The bus ride from Mae Sot to Tha Song Yang started at 09:30am and ended two and a half hours later, having taken us through eighty-five kilometers of mostly rural farmlands.
The other is something like a small-sized pickup truck with an extended bed, in which are mounted two to three benches on the long axis of the bed, and over which is mounted a roof. The sides are open, with some canvas that can be dropped in case of rain. Many, many people can be crammed into the sitting area of this type of bus. Even more people can stand on the bumper and hold onto the rails for dear life as the driver screams along winding roads as fast as the bus can go.
To date, we have witnessed no deaths or injuries.
We have also witnessed no accidents involving the motorbikes that everyone and their sister, father, mother, nice, nephew, grandma, and pastor drive around here. There are more motorbikes in Thailand than cars or trucks, by a significant multiple. They are everywhere and constant. (When I refer to motorbikes, think mopeds with standard transmissions and a bit more horsepower.)
How many people can you get on one motorbike? If you said two, you lack imagination. We have seen families of four on a single bike, weaving through traffic with bags of groceries for balance. Children still in the crawl stage of life are perched in front of the driver, their hands on the instrument console for purchase.
So, how many people can you get on a single motorbike? I am going to guess six, but I may be under-estimating.
Back to the bus ride to Tha Song Yang…
The driver had only two speeds: as fast as possible with the gas pedal to the floorboard, and dead stopped to pick up or drop off passengers.
So far, the math for buses seems to be one baht per person for every kilometer traveled, and forty kilometers of progress every hour (accounting for stops). There has been variance, but as rules of thumb they seem to work fairly well.
A little over half the distance between Mae Sot and Tha Song Yang, we passed the Mae La refugee camp, which holds in excess of 60,000 Karen refugees from Burma (Myanmar). The camp extends a handful of kilometers along the west side of the two lane highway. We would return to the camp by motorbike the following day.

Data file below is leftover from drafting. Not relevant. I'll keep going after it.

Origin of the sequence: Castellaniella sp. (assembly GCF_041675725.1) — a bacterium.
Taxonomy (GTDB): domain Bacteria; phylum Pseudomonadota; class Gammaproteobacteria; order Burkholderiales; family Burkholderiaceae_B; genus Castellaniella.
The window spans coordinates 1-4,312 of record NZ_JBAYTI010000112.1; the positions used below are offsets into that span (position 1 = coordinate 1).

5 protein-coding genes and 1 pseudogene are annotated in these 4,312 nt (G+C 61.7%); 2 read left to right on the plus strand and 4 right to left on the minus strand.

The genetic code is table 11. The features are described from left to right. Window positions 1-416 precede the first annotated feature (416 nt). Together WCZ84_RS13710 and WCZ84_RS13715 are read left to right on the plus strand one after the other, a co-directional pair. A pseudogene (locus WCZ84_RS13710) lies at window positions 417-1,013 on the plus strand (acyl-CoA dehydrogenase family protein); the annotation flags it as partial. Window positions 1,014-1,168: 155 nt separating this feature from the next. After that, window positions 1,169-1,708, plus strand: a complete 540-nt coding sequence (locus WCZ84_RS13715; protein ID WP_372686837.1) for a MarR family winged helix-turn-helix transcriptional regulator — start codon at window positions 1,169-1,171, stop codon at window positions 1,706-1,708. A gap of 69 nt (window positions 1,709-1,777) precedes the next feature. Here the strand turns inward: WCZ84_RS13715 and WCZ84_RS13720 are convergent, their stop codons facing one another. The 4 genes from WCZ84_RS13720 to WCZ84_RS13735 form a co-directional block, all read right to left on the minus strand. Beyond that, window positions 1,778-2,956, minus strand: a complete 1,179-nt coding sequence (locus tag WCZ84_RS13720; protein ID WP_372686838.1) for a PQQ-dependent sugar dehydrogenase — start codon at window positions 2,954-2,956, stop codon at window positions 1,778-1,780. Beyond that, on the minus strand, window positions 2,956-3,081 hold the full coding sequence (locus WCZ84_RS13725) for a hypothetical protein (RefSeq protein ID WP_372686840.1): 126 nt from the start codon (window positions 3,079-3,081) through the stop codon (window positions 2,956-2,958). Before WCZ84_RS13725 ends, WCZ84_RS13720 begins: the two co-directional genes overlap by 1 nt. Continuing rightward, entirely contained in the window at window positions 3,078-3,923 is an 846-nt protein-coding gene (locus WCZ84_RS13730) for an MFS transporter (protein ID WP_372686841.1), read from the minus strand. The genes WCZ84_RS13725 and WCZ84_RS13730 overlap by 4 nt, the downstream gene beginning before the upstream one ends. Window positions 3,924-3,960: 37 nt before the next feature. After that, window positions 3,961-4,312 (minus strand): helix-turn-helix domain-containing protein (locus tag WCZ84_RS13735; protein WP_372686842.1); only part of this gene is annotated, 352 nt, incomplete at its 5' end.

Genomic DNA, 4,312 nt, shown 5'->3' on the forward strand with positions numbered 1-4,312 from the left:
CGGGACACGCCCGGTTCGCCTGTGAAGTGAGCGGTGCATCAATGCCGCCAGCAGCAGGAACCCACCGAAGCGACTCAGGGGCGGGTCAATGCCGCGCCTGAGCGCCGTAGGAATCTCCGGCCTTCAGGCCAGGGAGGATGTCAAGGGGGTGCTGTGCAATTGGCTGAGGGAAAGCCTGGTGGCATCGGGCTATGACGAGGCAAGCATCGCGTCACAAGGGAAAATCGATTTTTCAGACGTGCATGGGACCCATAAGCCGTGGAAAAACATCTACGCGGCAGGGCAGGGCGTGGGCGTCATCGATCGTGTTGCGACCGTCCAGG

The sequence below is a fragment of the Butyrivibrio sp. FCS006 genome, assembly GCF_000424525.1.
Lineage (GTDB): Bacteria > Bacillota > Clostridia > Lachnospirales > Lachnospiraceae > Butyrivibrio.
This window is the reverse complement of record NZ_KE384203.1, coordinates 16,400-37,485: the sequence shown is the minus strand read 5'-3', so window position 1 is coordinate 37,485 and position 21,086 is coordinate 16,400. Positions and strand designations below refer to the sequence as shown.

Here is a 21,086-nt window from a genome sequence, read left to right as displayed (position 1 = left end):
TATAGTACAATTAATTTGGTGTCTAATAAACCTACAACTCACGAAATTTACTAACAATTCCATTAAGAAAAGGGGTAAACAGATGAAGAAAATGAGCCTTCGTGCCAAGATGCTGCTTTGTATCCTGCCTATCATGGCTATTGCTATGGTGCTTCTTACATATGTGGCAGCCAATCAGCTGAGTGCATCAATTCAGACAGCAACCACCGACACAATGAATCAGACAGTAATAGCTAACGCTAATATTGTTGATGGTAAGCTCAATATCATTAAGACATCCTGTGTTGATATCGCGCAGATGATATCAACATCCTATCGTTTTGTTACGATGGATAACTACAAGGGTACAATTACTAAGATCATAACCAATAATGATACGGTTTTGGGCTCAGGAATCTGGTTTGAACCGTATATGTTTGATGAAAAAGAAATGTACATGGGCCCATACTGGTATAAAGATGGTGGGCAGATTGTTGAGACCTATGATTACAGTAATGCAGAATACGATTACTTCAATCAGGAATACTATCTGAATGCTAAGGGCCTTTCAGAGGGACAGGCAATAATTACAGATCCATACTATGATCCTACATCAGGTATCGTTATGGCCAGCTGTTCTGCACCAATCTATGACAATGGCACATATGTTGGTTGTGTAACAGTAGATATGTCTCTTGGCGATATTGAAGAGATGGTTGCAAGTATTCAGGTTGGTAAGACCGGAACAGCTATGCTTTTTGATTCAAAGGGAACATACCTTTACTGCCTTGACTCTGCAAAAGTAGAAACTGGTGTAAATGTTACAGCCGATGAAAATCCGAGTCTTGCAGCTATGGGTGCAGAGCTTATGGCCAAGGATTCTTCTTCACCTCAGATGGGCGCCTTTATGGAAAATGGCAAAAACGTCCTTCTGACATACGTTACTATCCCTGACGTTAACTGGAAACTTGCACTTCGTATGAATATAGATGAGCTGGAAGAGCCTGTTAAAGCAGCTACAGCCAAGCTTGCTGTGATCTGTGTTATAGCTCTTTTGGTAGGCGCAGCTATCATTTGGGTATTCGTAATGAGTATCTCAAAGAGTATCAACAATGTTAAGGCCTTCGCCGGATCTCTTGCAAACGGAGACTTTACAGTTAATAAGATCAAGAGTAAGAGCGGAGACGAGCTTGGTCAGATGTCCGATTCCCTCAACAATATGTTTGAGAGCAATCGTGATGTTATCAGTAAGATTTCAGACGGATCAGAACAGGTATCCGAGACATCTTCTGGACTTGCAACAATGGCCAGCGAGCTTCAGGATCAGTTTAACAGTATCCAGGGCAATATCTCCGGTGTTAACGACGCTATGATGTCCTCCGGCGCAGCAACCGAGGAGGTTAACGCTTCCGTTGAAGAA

Before and after the camp, we passed through police checkpoints.
One more thing on the buses…There is a buzzer button in the roof of the passenger area that is pressed to let the driver know you want out. Nice feature.
At kilometer marker 85, we pressed the buzzer and dismounted the bus at the Thasongyang Hill Resort, just north of the town of Tha Song Yang, on Highway 105. This is where we stayed our two nights in Tha Song Yang. (You can read about the hotel by clicking here.)
After checking into the hotel, where we rented a small bungalow, we walked to a roadside restaurant just a hundred meters to the north. The folks here became very accommodating to our vegan diet, making ever-more-tasty custom meals for us. The wife of the family that owns the place was very good at helping us with learning more Thai. (You can read more about the restaurant by clicking here.)
After lunch and a nap, we took a motorbike and headed a couple kilometers into the village of Tha Song Yang to snag some soap, shampoo, beer, and snacks; and to have a look around.
Tha Song Yang is a nice little town, and the people are generally friendly. Unlike Lopburi, Sukhothai, and Mae Sot, it didn’t smell so bad. Also, it wasn’t plagued with stray dogs and cats. Jen liked Tha Song Yang and the surrounding area a great deal. If the lodging options had been better, we would have stuck around a while.
Cicadas can be heard everywhere we’ve been so far, day or night; but they were particularly impressive at the Thasongyang Hill Resort at night. They were in trees and bushes next to the bungalow, and on the outside walls of the bungalow. One even struck Jen in the forehead while in flight. The next morning, Jen had a small scrape where she had been struck. Although cicadas are considered harmless, and Jen probably got her scrape some other way, we are still calling her injury the “Cicada Incident.” (You can hear the cicadas by clicking here).
The next morning, we motorbiked back into town to get something to eat and talk to the police.
For the eating part, we stopped at a small food stall, where we struggled to get across the vegan thing. After a bit of work, we ended up with fried rice of a sort for breakfast.